The only way to ex­pe­ri­ence the feisty Ki­lauea vol­cano, is on a he­li­copter, sans doors.

Vacations & Travel - - Contents - BY BARRY STONE

The only way to ex­pe­ri­ence the feisty Ki­lauea vol­cano, is on a he­li­copter, sans doors.

Ire­cently be­came aware of a phrase I’d never heard be­fore. And it’s a real cracker. In the tech­ni­cal ver­nac­u­lar of the sea­soned he­li­copter pi­lot, a ‘doors-off’ flight isn’t some vanilla com­pro­mise where a he­li­copter’s doors might actually still be some­how at­tached after take-off but are maybe left open or placed some­where out of the way. ‘Doors-off’ means what it says. They are taken off, phys­i­cally re­moved prior to the flight, not present to be called upon should a pas­sen­ger at some point de­cide to to­tally freak out.

On a re­cent flight to see Ki­lauea vol­cano on Hawaii’s Big Is­land, the youngest and most ac­tive of all Hawaii’s vol­canos, I experienced it first­hand, and once the Par­adise Heli­copters chop­per took off, there was nothing ex­cept a sub­stan­tial down­draft be­tween me and po­ten­tial obliv­ion. And to think I paid ex­tra for this priv­i­lege.

Thoughts of obliv­ion were no match for the cas­cad­ing lay­ers of sen­sory over­load I was about to ex­pe­ri­ence.

Fly­ing over the ex­traor­di­nar­ily vis­ceral land­scape that

Ki­lauea (a Hawai­ian word mean­ing “spew­ing”) has been pa­tiently build­ing over the past 275,000 years in­spires only won­der. And what’s more, it doesn’t rest on its lau­rels. Erupt­ing con­stantly since 1983, it has been in a state of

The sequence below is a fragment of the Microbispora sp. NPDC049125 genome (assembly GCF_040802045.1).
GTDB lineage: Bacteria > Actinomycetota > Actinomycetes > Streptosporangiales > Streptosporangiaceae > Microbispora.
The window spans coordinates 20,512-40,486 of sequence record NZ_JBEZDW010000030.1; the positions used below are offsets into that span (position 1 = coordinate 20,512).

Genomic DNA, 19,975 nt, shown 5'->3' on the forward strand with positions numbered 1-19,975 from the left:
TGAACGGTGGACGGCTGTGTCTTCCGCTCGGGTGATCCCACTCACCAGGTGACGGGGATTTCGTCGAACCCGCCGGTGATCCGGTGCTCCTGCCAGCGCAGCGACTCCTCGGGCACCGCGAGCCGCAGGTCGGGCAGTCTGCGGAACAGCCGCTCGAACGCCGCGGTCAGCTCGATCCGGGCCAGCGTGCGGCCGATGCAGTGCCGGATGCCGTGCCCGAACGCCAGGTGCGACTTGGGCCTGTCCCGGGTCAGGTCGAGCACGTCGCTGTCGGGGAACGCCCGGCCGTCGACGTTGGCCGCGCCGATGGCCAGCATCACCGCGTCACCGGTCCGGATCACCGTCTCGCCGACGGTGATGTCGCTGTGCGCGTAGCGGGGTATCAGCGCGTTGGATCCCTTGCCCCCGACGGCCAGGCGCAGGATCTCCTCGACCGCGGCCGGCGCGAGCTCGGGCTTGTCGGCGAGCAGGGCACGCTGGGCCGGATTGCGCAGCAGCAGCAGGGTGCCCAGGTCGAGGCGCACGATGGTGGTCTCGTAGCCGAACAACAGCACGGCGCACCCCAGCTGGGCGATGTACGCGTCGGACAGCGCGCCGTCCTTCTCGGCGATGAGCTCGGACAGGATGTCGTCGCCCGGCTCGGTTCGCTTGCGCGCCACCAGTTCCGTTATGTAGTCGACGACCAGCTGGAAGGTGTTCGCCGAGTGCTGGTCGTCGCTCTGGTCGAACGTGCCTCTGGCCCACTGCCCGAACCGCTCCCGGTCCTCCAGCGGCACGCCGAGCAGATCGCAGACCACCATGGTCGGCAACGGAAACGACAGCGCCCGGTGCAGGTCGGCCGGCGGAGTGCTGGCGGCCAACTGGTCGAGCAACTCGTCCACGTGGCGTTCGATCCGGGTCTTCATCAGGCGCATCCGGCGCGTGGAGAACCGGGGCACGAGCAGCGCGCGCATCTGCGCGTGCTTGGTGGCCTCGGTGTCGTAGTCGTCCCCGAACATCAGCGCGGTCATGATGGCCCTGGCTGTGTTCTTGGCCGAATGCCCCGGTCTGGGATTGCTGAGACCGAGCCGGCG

“dual erup­tions” since 2007, both from the lava lake at its sum­mit and also from the Pu’u O’o vent on its East Rift Zone.

The flow from Pu’u O’o takes a south­east line, largely un­seen through sub­ter­ranean lava tubes, and re-emerges to en­ter the ocean in what vul­ca­nol­o­gists call a “fire hose”

– a cylin­dri­cal river of molten lava – that tum­bles over a cliff fall di­rectly into the Pa­cific Ocean on the is­land’s south­ern coast­line at Kamokuna. Un­til re­cently the fire hose was only a spo­radic event, its flow in­ter­rupted by the sea cliff the lava it­self has been so as­sid­u­ously cre­at­ing.

But all that changed on 31 De­cem­ber, 2016 when 10.5 hectares of ac­cu­mu­lated sea cliff and lava delta col­lapsed with­out warn­ing into the ocean. In just min­utes, the only im­ped­i­ment to the Pu’u O’o lava flow as it made its molten jour­ney to the south­ern edge of Hawaii’s largest is­land was spec­tac­u­larly re­moved. Now there is nothing on or be­low the water line to hin­der this mes­meris­ing window onto our Earth’s hid­den man­tle.

And there won’t be a hin­drance ei­ther, at least un­til suf­fi­cient amounts of so­lid­i­fied lava be­gins to ac­cu­mu­late into a new delta. And the size of the break­away seems to have been so great that the sea be­neath the out­fall is deep enough to guar­an­tee it con­tin­ues for some time yet. Just how long, no one knows. But mean­while it’s an on­go­ing event that has ev­ery­one very ex­cited. Espe­cially the pi­lots.

Perched over the door rails of a he­li­copter as it sud­denly banks sharply to your side be­cause some­one squeals they’ve spot­ted a lava trail is more thrilling than any thrill ride. New vis­tas ap­pear, the whole world re­volves be­fore you. Hori­zons van­ish. I wanted to say “Tighter, bank tighter!” I swear, I was point­ing my Canon 6D al­most straight down at the planet in an al­most ver­ti­cal line past my feet, with ei­ther the ocean or the seis­mic beauty of Ki­lauea with its pal­ette of min­er­alised shapes and colours en­gorg­ing the viewfinder. It was so spec­tac­u­lar that the fact that there was nothing be­tween me and that lava apart from a seat belt did not even reg­is­ter.